The following are excerpts from a Huanqiu Shibao interview with Zhao Qizheng (赵启正). Zhao, currently the “Chinese People’s Political Consultative Conference’s” news spokesman, also referred to the public-diplomacy functions in this interview, as he sees them as elements of diplomacy, and therefore as additional reasons for Chinese diplomats to “strengthen communication with the [Chinese, that is] public”.
If you go by Huanqiu’s readership – it’s a paper where nationalist feelings aren’t necessarily discouraged by the editorial departments -, Zhao could have reasons to be worried. Huanqiu readers frequently suspect diplomats to be pragmatists, i. e. people who would never throw themselves into international struggles whole-heartedly, but rather issue lame and inefficient statements opposing the enemy’s (particularly American or Japanese) moves.
Links within blockquote added during translation.
Huanqiu: Currently, some quarters among the netizens are rather excited and frequently complain that “China’s diplomacy isn’t cool”. How, do you think, should the government disperse this kind of impression in the public?
Zhao: Communication must be strengthened. The foreign ministry and diplomtic departments should communicate more, with the pubic. Some of us Chinese People’s Political Consultative Conference delegates , those who have once been stationed at embassies abroad, or are diplomacy experts, should go to the universities more frequently and explain our diplomatic policies. If communication isn’t strengthened, both sides will have views of their own, which can’t lead to agreement.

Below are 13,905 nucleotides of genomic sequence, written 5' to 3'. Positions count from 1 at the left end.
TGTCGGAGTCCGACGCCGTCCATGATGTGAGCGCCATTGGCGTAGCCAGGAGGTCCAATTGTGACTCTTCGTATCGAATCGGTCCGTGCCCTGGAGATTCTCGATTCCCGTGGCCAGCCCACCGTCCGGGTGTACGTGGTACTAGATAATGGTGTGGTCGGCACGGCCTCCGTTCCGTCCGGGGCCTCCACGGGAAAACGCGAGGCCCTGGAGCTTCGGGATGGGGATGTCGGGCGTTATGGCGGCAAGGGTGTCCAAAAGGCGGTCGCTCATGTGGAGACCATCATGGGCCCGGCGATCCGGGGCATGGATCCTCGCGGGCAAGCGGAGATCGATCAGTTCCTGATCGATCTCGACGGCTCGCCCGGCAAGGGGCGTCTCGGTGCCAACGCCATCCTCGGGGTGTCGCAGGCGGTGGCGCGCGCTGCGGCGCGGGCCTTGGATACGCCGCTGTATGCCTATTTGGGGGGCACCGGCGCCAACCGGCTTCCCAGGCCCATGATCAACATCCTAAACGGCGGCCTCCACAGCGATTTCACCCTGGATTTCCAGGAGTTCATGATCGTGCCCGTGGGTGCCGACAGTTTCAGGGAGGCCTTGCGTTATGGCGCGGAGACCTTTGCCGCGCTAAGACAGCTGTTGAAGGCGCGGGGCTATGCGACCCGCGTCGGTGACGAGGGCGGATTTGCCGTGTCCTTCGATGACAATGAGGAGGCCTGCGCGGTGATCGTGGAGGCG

Now, the young get on the internet to read news, while older people look at the traditional media. People also don’t always attach the same importance to the same things. That’s a problem. This gap between the generations isn’t only one of generation and age, but it is also that they read different channels. The sticking points on the internet and in the traditional media aren’t really the same ones, nor are the contents which are expressed in videos or language. If information is the atmosphere, different audiences are breathing different layers of it. Only more communication can remove misunderstandings on both sides.
Huanqiu: Do you think that the netizens’ judgment of the state of China’s foreign policy reflects the real situation?
Zhao: The public’s attitudes towards China’s diplomacy are diverse. Many of them are accurate, based on patriotic enthusiasm. Many of these views are useful and constructive. But there are also netizens whose observations of diplomacy are lacking depth. This isn’t about blaming them, it’s only because they are still rather young.
A most typical example is the China in 2030 report, published by the State Council’s Research Center and the World Bank. Many people condemned this as “poison”, demanding that state enterprises should not be privatized. But the entire report doesn’t mention privatization at all. Do a search of it, and you won’t find a word of it there. A report of more than 400 pages, and without having seen it, criticism started on the internet. What you criticize isn’t to be found there at all. What does this tell us?
So, netizens should calm down, and look at this issue rationally. I won’t simply criticize diplomacy or any of its particulars; I particularly encourage all departments to strengthen communication, to hold more conferences, to enable the public to understand them.
A detailed account of Zhao’s views on public diplomacy (as of 2009) can be found here.
» The Adequate Adversary, Aug 13, 2010